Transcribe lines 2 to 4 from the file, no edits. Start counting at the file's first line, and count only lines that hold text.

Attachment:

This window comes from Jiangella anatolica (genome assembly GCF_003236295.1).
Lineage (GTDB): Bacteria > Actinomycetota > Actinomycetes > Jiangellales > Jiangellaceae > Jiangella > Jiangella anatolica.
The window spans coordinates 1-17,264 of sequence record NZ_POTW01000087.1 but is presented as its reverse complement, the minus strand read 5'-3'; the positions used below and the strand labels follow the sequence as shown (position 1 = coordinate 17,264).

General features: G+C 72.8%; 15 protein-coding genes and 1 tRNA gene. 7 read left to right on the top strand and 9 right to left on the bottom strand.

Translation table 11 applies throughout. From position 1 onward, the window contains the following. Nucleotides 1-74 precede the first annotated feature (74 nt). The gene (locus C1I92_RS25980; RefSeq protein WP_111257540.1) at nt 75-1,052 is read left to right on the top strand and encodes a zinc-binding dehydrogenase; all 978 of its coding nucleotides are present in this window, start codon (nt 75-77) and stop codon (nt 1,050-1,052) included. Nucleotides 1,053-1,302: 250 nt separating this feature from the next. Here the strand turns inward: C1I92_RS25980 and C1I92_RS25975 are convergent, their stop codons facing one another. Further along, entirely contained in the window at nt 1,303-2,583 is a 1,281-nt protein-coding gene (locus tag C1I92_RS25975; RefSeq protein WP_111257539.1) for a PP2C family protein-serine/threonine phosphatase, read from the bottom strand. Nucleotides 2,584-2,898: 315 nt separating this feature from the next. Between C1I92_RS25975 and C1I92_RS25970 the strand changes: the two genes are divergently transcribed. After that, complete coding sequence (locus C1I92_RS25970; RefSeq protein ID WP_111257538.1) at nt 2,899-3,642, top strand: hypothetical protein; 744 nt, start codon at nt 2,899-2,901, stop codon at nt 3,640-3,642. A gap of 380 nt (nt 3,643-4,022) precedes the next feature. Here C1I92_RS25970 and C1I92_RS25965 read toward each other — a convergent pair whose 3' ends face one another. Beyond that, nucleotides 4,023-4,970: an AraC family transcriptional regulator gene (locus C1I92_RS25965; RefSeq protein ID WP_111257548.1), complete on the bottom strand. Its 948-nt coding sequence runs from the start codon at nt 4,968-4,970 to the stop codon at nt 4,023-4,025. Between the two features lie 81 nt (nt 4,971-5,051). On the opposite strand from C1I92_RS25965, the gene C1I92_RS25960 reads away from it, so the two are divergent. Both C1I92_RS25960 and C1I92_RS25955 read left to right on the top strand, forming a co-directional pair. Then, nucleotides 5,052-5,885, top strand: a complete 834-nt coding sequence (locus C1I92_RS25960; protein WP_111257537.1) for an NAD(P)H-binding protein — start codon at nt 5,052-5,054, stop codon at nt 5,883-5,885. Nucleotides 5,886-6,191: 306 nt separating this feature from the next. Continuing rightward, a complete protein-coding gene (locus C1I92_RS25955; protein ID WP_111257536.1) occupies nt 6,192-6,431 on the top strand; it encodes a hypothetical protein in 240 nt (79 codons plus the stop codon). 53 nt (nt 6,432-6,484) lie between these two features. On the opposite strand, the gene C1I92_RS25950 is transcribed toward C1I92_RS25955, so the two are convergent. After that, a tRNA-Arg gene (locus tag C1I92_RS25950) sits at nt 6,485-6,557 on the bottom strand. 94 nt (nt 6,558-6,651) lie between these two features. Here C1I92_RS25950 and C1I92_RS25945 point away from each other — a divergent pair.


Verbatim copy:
Lineage (GTDB): Bacteria > Actinomycetota > Actinomycetes > Jiangellales > Jiangellaceae > Jiangella > Jiangella anatolica.
The window spans coordinates 1-17,264 of sequence record NZ_POTW01000087.1 but is presented as its reverse complement, the minus strand read 5'-3'; the positions used below and the strand labels follow the sequence as shown (position 1 = coordinate 17,264).

General features: G+C 72.8%; 15 protein-coding genes and 1 tRNA gene. 7 read left to right on the top strand and 9 right to left on the bottom strand.